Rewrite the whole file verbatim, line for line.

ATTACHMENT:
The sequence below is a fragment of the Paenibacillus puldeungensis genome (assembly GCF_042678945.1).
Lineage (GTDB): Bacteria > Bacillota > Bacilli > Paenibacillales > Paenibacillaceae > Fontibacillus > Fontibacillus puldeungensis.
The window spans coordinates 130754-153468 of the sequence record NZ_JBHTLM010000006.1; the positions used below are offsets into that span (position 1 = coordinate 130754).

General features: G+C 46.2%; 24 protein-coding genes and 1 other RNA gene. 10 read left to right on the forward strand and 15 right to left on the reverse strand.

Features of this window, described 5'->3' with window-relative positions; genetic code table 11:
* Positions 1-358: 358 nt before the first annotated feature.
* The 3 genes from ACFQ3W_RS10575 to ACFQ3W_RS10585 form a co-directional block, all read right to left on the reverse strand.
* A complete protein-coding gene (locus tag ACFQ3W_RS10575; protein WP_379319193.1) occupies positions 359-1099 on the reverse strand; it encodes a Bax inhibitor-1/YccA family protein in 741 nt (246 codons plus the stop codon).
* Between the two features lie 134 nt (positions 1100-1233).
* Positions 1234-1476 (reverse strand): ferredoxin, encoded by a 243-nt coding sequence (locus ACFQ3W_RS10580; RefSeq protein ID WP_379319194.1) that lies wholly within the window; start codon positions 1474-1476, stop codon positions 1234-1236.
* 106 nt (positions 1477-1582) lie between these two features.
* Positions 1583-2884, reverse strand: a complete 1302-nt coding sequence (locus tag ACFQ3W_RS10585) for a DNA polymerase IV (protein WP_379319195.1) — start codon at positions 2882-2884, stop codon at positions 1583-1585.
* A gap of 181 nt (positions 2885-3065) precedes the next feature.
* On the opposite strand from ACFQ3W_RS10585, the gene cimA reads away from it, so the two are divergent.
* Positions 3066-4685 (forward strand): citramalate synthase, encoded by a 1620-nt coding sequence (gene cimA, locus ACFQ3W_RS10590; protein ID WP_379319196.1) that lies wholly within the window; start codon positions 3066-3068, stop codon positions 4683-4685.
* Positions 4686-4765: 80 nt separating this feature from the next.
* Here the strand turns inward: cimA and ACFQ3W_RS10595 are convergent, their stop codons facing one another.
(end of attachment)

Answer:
The sequence below is a fragment of the Paenibacillus puldeungensis genome (assembly GCF_042678945.1).
Lineage (GTDB): Bacteria > Bacillota > Bacilli > Paenibacillales > Paenibacillaceae > Fontibacillus > Fontibacillus puldeungensis.
The window spans coordinates 130754-153468 of the sequence record NZ_JBHTLM010000006.1; the positions used below are offsets into that span (position 1 = coordinate 130754).

General features: G+C 46.2%; 24 protein-coding genes and 1 other RNA gene. 10 read left to right on the forward strand and 15 right to left on the reverse strand.

Features of this window, described 5'->3' with window-relative positions; genetic code table 11:
* Positions 1-358: 358 nt before the first annotated feature.
* The 3 genes from ACFQ3W_RS10575 to ACFQ3W_RS10585 form a co-directional block, all read right to left on the reverse strand.
* A complete protein-coding gene (locus tag ACFQ3W_RS10575; protein WP_379319193.1) occupies positions 359-1099 on the reverse strand; it encodes a Bax inhibitor-1/YccA family protein in 741 nt (246 codons plus the stop codon).
* Between the two features lie 134 nt (positions 1100-1233).
* Positions 1234-1476 (reverse strand): ferredoxin, encoded by a 243-nt coding sequence (locus ACFQ3W_RS10580; RefSeq protein ID WP_379319194.1) that lies wholly within the window; start codon positions 1474-1476, stop codon positions 1234-1236.
* 106 nt (positions 1477-1582) lie between these two features.
* Positions 1583-2884, reverse strand: a complete 1302-nt coding sequence (locus tag ACFQ3W_RS10585) for a DNA polymerase IV (protein WP_379319195.1) — start codon at positions 2882-2884, stop codon at positions 1583-1585.
* A gap of 181 nt (positions 2885-3065) precedes the next feature.
* On the opposite strand from ACFQ3W_RS10585, the gene cimA reads away from it, so the two are divergent.
* Positions 3066-4685 (forward strand): citramalate synthase, encoded by a 1620-nt coding sequence (gene cimA, locus ACFQ3W_RS10590; protein ID WP_379319196.1) that lies wholly within the window; start codon positions 3066-3068, stop codon positions 4683-4685.
* Positions 4686-4765: 80 nt separating this feature from the next.
* Here the strand turns inward: cimA and ACFQ3W_RS10595 are convergent, their stop codons facing one another.